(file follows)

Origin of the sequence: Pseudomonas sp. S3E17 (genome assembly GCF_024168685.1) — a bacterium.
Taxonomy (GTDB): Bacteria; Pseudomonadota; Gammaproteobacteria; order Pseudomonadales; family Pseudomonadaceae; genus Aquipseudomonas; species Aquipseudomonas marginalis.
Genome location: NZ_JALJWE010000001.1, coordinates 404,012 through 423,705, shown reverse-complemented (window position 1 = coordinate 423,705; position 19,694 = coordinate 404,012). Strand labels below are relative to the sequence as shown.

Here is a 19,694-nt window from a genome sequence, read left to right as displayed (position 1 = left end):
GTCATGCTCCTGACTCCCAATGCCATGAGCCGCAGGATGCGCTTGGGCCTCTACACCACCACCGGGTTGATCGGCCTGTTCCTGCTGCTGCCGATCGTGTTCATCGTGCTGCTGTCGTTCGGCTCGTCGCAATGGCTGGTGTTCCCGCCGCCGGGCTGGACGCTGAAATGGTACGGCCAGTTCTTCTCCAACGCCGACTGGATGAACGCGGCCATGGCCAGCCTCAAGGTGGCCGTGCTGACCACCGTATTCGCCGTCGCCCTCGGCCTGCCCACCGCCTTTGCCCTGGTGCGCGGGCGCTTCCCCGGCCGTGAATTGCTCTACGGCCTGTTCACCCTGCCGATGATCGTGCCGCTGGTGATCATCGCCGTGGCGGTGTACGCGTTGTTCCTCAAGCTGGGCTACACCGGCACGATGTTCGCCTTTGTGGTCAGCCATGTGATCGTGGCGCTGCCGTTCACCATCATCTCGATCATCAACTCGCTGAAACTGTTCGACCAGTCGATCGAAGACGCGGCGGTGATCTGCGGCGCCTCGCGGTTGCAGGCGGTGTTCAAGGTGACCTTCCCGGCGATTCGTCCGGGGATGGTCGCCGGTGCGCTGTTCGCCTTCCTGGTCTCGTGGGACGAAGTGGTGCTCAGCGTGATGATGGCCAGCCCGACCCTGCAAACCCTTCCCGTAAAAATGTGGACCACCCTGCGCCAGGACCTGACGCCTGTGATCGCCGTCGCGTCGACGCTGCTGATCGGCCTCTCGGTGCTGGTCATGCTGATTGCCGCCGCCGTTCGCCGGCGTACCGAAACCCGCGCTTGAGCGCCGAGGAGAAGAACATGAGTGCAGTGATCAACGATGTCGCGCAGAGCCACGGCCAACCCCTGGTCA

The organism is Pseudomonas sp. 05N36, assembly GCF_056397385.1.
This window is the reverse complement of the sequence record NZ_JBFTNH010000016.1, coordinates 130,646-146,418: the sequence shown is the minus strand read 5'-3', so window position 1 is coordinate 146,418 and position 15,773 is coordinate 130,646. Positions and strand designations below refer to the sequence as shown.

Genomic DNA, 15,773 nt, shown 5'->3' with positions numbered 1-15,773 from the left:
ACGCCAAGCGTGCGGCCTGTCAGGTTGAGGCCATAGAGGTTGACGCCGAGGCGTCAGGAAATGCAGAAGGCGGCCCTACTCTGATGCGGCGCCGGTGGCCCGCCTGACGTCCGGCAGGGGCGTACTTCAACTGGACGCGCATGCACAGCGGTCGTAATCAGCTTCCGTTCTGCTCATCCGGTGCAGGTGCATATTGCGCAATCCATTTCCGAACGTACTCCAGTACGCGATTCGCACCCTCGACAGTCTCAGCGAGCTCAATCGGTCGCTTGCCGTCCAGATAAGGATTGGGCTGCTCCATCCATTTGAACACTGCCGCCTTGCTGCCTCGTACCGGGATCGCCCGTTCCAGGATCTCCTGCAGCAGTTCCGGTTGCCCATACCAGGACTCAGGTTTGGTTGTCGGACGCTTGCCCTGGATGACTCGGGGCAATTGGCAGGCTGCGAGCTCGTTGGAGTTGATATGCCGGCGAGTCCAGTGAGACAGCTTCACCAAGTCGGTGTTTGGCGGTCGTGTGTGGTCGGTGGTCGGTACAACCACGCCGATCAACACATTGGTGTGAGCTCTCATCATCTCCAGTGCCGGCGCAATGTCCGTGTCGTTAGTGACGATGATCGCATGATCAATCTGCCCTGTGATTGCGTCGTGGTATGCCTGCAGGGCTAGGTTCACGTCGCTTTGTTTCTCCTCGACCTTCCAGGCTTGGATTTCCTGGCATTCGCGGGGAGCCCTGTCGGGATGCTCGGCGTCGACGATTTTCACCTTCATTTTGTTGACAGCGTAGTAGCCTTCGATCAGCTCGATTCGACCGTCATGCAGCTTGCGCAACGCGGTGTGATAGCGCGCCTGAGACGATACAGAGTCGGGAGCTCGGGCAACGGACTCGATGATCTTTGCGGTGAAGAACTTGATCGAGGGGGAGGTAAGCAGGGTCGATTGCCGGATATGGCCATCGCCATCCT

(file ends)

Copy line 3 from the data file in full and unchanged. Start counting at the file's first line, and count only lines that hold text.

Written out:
Genome location: NZ_JALJWE010000001.1, coordinates 404,012 through 423,705, shown reverse-complemented (window position 1 = coordinate 423,705; position 19,694 = coordinate 404,012). Strand labels below are relative to the sequence as shown.